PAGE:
Emerging Writers Network, Dan Wickett and David McLendon say some really nice things about a story I published in Unsaid that is called "The Clothes that They Were Wearning, the Things that They Did." Dan calls it "sensual" and David says this: "It's as if his mother ate pages from the OED and manuals of style while Kimball was in her womb." This is part of ongoing series where Dan and David have been writing about the work of each author from Unsaid #4, one of the single best issues of a literary magazine ever published.

Monday, March 29, 2010

Fictionaut Five

This also went up while I was in Argentina, a very nice interview with the good Meg Pokrass, the Fictionaut Five. I answer questions about writing the life stories of objects and one of my pseudonyms, Andy Devine, among others.

#112 The Difficulties of Being Giancarlo DiTrapano

Giancarlo DiTrapano (Gian to his friends) was born in West Virginia, which is beautiful and where there is lots of drinking and lots of drug-taking and underage sex, where there are lots of mountains and rivers and the music is usually classic rock and roll--Van Halen, AC/DC, Cheap Trick, which is also beautiful. When Gian was little, he was stung in the eye by a wasp. When Gian was 9, his older brother, Lidano, died in a car crash when a couple out for prom night pulled onto the highway and hit the car Gian’s brother was in, which then struck a utility pole at 60 mph. Everybody except for one passenger died. Gian’s brother was the first person close to Gian who died and it started a chain of deaths throughout his young life that he thought would never end. Luckily, Gian had his sister, Lia, who he loves more than anybody in the world. Plus, his parents are miracles. And, fortunately, after a while, people stopped dying so much. Gian moved to New Orleans for college and studied philosophy there, mostly because his cousin Meredith did. At some point, Gian moved to Rome and learned how to speak Italian in Sezze. At another point, Gian moved to New York City. After this, he broke up with his girlfriend of 10 years, which was difficult, but he had fallen in love with something else. Another difficult time was Gian’s other older brother, Dante, going to prison. Also difficult, Gian suffers from cluster headaches that can last for a month. Once, Gian saw somebody on a TV show, walked to his computer, googled the person, emailed the person, and then walked out of his apartment. A few hours later, the person had emailed Gian back. They met for a drink and have been dating ever since. Now Gian works as a bartender and as the publisher of New York Tyrant. The rest of his life, Gian would like to get to the end of it without too much more suffering and pain.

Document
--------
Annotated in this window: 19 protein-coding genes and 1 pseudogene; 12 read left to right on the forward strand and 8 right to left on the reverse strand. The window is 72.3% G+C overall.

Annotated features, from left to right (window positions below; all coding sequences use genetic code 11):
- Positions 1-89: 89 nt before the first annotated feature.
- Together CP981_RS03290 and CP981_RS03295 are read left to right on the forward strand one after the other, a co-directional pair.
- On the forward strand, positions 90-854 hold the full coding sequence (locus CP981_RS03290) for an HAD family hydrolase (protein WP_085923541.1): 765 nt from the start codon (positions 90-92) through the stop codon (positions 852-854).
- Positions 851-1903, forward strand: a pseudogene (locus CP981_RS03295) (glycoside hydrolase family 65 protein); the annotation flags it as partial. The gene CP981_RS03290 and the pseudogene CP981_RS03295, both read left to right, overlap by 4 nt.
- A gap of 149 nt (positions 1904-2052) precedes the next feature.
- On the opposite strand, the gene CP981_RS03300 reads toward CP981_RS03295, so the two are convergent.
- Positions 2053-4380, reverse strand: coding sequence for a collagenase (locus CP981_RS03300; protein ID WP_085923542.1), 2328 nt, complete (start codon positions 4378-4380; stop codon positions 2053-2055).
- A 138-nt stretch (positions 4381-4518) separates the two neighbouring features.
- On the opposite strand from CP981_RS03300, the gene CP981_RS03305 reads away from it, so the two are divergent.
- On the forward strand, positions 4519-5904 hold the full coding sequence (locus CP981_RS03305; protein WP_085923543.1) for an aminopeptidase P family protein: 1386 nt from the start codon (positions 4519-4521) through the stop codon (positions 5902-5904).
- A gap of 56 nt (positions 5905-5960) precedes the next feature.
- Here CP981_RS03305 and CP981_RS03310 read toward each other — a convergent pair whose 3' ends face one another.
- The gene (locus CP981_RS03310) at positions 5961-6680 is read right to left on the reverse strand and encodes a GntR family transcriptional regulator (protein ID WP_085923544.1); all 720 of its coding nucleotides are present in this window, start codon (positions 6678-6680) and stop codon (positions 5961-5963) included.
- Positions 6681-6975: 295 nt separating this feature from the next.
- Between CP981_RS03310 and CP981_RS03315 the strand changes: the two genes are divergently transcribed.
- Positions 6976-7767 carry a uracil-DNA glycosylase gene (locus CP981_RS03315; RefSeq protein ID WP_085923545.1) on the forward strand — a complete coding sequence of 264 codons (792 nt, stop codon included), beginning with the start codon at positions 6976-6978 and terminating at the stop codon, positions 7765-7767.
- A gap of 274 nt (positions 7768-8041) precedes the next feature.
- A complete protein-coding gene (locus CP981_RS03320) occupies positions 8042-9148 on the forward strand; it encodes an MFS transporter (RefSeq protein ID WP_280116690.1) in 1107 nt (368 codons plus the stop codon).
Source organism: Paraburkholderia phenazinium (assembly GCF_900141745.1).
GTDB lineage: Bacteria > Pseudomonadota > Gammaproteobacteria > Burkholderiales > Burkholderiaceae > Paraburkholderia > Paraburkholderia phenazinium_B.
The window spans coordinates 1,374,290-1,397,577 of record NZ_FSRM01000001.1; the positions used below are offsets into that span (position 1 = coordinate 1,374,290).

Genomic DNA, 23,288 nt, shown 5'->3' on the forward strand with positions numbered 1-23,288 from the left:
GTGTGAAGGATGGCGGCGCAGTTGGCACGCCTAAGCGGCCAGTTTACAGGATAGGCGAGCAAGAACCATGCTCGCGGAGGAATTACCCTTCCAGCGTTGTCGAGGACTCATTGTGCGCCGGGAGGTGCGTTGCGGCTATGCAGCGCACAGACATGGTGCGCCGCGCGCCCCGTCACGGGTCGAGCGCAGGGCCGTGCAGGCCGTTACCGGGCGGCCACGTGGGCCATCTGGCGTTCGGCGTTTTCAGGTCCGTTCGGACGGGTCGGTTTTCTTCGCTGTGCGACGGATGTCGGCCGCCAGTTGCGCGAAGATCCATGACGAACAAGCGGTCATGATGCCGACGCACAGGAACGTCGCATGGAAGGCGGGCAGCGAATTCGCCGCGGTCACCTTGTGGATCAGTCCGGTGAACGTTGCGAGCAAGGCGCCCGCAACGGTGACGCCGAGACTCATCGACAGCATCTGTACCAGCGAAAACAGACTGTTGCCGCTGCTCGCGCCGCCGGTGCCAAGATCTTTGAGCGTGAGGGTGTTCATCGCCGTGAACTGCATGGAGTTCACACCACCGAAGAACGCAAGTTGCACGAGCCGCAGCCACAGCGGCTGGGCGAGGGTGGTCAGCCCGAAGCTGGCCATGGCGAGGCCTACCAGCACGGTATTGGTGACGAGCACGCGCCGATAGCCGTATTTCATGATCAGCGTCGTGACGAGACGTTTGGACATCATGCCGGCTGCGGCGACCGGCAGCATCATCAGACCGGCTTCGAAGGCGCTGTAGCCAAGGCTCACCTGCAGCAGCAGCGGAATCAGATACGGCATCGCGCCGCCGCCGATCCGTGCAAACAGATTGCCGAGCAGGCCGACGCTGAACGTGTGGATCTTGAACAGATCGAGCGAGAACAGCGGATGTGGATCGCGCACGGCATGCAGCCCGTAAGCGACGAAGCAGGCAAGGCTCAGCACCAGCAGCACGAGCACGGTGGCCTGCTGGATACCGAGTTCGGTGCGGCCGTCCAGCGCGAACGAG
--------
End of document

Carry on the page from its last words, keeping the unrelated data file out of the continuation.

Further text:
[Update: There is a great article on Tyrant Books in Publishers Weekly.]

Saturday, March 27, 2010

Invented Genius

The good Dylan Landis posted a great write-up of Andy Devine's book WORDS. After noting that Andy Devine is "an invented genius," Dylan says this: "I am amazed to find myself joyful over the whole thing." And then: "This feels like getting my brain rubbed right through the dura mater." And then: "The book made me bizarrely happy."

Wednesday, March 24, 2010